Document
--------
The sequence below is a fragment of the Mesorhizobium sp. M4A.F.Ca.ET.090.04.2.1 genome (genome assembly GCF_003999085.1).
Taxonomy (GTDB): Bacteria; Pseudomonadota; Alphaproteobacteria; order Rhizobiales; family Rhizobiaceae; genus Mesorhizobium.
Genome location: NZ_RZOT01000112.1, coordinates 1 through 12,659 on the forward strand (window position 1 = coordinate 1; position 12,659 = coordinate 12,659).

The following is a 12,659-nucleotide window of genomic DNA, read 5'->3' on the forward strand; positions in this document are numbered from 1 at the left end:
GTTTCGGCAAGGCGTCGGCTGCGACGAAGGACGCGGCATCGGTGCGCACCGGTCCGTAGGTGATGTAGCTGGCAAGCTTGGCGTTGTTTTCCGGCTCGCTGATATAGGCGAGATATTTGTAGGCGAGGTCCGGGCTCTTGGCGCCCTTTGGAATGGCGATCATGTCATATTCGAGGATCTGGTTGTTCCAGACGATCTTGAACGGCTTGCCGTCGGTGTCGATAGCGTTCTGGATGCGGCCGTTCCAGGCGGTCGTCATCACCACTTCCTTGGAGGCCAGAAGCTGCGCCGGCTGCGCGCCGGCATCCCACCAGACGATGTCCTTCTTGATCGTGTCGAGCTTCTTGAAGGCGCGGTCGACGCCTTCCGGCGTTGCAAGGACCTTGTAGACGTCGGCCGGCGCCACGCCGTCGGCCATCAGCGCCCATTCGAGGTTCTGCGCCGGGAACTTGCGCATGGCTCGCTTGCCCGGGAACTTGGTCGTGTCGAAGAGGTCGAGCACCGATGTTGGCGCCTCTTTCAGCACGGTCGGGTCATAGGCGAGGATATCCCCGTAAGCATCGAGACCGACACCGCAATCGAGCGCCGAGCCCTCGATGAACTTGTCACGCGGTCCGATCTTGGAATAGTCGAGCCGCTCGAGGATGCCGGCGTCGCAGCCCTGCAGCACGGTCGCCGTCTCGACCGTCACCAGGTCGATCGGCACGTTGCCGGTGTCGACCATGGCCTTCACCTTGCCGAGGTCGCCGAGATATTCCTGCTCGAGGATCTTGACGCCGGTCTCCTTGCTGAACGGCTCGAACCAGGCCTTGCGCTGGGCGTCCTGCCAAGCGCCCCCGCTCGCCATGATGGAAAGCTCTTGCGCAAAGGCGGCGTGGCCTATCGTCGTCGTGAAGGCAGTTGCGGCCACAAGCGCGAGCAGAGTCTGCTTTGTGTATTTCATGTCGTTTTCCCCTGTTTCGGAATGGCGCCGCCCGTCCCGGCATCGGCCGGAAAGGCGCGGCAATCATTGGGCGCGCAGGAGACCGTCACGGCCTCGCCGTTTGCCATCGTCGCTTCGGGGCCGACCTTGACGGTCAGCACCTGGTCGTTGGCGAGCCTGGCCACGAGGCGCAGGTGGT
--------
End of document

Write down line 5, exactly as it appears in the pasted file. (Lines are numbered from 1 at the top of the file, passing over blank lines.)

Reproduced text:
GTTTCGGCAAGGCGTCGGCTGCGACGAAGGACGCGGCATCGGTGCGCACCGGTCCGTAGGTGATGTAGCTGGCAAGCTTGGCGTTGTTTTCCGGCTCGCTGATATAGGCGAGATATTTGTAGGCGAGGTCCGGGCTCTTGGCGCCCTTTGGAATGGCGATCATGTCATATTCGAGGATCTGGTTGTTCCAGACGATCTTGAACGGCTTGCCGTCGGTGTCGATAGCGTTCTGGATGCGGCCGTTCCAGGCGGTCGTCATCACCACTTCCTTGGAGGCCAGAAGCTGCGCCGGCTGCGCGCCGGCATCCCACCAGACGATGTCCTTCTTGATCGTGTCGAGCTTCTTGAAGGCGCGGTCGACGCCTTCCGGCGTTGCAAGGACCTTGTAGACGTCGGCCGGCGCCACGCCGTCGGCCATCAGCGCCCATTCGAGGTTCTGCGCCGGGAACTTGCGCATGGCTCGCTTGCCCGGGAACTTGGTCGTGTCGAAGAGGTCGAGCACCGATGTTGGCGCCTCTTTCAGCACGGTCGGGTCATAGGCGAGGATATCCCCGTAAGCATCGAGACCGACACCGCAATCGAGCGCCGAGCCCTCGATGAACTTGTCACGCGGTCCGATCTTGGAATAGTCGAGCCGCTCGAGGATGCCGGCGTCGCAGCCCTGCAGCACGGTCGCCGTCTCGACCGTCACCAGGTCGATCGGCACGTTGCCGGTGTCGACCATGGCCTTCACCTTGCCGAGGTCGCCGAGATATTCCTGCTCGAGGATCTTGACGCCGGTCTCCTTGCTGAACGGCTCGAACCAGGCCTTGCGCTGGGCGTCCTGCCAAGCGCCCCCGCTCGCCATGATGGAAAGCTCTTGCGCAAAGGCGGCGTGGCCTATCGTCGTCGTGAAGGCAGTTGCGGCCACAAGCGCGAGCAGAGTCTGCTTTGTGTATTTCATGTCGTTTTCCCCTGTTTCGGAATGGCGCCGCCCGTCCCGGCATCGGCCGGAAAGGCGCGGCAATCATTGGGCGCGCAGGAGACCGTCACGGCCTCGCCGTTTGCCATCGTCGCTTCGGGGCCGACCTTGACGGTCAGCACCTGGTCGTTGGCGAGCCTGGCCACGAGGCGCAGGTGGT